Contemporary Urban Territories Towards a Terminological Tool Set

by · Dec 4, 2014 · 1 654 views ·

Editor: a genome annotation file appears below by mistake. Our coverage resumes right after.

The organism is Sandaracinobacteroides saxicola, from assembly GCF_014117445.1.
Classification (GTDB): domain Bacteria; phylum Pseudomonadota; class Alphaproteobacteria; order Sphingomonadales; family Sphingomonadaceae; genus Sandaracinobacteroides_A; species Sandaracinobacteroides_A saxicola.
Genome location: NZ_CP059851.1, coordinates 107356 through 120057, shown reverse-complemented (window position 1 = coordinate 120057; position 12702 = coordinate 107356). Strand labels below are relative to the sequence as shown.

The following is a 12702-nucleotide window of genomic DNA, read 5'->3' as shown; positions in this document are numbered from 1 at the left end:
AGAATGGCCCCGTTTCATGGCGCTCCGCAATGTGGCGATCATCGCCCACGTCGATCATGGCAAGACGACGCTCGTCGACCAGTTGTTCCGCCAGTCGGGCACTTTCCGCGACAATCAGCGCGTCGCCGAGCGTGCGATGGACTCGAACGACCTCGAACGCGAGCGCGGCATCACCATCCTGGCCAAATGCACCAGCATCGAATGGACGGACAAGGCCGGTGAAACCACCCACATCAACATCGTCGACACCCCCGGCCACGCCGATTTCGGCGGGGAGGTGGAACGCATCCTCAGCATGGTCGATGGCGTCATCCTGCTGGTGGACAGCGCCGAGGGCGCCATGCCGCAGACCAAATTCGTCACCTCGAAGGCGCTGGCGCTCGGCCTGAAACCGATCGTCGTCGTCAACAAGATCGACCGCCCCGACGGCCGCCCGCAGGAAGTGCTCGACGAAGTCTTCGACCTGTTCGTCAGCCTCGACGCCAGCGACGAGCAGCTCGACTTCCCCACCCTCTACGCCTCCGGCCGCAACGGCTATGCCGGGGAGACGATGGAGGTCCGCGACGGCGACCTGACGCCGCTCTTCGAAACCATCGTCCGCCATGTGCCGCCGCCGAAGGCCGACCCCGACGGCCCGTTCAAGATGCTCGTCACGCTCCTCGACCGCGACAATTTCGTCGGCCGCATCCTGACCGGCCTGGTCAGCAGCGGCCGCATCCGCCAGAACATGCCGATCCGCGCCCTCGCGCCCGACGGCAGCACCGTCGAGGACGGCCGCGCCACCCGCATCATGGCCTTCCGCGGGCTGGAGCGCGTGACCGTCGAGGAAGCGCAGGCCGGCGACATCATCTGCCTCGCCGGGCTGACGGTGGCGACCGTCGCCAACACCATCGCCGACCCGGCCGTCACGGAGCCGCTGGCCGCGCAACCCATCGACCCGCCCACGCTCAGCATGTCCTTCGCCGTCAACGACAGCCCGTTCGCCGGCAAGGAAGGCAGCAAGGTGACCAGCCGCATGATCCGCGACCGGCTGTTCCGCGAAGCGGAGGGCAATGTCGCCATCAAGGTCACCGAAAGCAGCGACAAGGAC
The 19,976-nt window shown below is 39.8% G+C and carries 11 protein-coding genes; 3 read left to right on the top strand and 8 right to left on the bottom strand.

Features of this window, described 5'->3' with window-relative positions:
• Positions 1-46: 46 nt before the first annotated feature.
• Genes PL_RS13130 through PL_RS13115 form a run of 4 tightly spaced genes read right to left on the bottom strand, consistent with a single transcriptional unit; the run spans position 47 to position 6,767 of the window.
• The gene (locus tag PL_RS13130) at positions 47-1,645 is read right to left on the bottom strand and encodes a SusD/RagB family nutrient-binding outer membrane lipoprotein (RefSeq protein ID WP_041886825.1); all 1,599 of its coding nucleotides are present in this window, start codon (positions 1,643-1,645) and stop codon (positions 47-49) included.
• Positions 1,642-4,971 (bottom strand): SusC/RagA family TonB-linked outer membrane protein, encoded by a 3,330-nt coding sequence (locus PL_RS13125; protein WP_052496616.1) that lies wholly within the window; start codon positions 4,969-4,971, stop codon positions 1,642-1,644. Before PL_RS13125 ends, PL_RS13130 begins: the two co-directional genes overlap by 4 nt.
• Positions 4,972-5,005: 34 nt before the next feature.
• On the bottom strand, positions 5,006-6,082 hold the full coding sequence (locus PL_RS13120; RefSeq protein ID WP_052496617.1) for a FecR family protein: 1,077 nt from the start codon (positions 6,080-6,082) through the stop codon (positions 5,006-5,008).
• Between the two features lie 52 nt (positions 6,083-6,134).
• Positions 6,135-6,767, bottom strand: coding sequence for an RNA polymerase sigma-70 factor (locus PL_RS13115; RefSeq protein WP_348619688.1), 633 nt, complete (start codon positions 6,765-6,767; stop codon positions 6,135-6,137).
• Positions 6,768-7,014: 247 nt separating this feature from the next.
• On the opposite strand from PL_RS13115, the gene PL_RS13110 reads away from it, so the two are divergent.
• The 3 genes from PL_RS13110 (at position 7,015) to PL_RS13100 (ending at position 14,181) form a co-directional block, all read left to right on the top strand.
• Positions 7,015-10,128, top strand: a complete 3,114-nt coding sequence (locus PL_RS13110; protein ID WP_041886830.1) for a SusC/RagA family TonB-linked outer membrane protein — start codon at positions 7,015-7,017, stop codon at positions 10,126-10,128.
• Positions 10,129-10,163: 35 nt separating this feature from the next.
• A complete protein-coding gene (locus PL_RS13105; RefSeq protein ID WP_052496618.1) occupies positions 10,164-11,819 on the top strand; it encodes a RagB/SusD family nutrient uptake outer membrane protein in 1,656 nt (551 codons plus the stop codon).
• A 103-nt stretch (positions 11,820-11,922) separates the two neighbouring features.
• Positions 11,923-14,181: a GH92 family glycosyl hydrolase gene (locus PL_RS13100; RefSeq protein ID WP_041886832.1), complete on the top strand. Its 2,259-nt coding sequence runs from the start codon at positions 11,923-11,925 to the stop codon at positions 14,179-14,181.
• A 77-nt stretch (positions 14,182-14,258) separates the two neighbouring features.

The formation of cities, as well as that of landscapes, has until recent history been characterized by slow cycles of transformation of the pre-existing environment—nature—into an inhabited and appropriated territory. An olive grove is as much a result of this evolving relationship to the Earth's surface and resources, as is a densely built city center. What we face now is a (already not so) new precedent: an ever increasing speed of physical transformation. Old settlement forms are still there, impregnating the landscape, but even they—if not transforming once more—alter their role in the new territorial configurations, or are simply left to wither. Europe's deindustrializing context, and the vacant—yet paradoxically sprawling—countryside are not exempt from this short-cycle nature of transformation. What is altered most profoundly is the relationship of settlements to the overall inhabited and used (exploited) territory. ETH Studio Basel has for five years now been investigating these new relations, taking as a premise always that cities are rather embedded in, and not autonomous from, their landly "base." These research semesters are currently being re-evaluated as a corpus in order to sharpen the existing terminology of concepts that could be used to talk about, describe, and eventually plan or steer territories: nature, water, agriculture, settlement, infrastructure and production. This lecture will introduce some of these reflections, what do these words effectively mean and how are they interrelated. Illustrating this are the cases of urbanization themselves: in Rome's periphery, the Red River Delta in Vietnam, Assiut in the Nile Valley in Egypt, Muscat and the Al Batinah Plain in Oman, Minas Gerais in inland Brazil and the Floridian flat land around Orlando and Tampa. ETH Studio Basel is an institute of urban research set up by architects Roger Diener, Jacques Herzog, Marcel Meili and Pierre de Meuron in Basel in 1999, as part of the Swiss Federal Institute of Technology in Zürich (ETHZ)—Department of Architecture, Network City and Landscape. Vesna Jovanović is a practicing architect involved in territorial urban research and teaching at ETH Studio Basel since 2011, and at the University of Neuchâtel since 2014. She has worked on several projects pertaining to spatial planning and large scale development and growth strategies in the Benelux region and in Eastern Turkey. She has been a guest critic and lecturer at the UdK in Berlin, the IHS Housing Institute in Rotterdam, the Architecture Academy in Mendrisio, and the MARCH school in Moscow.

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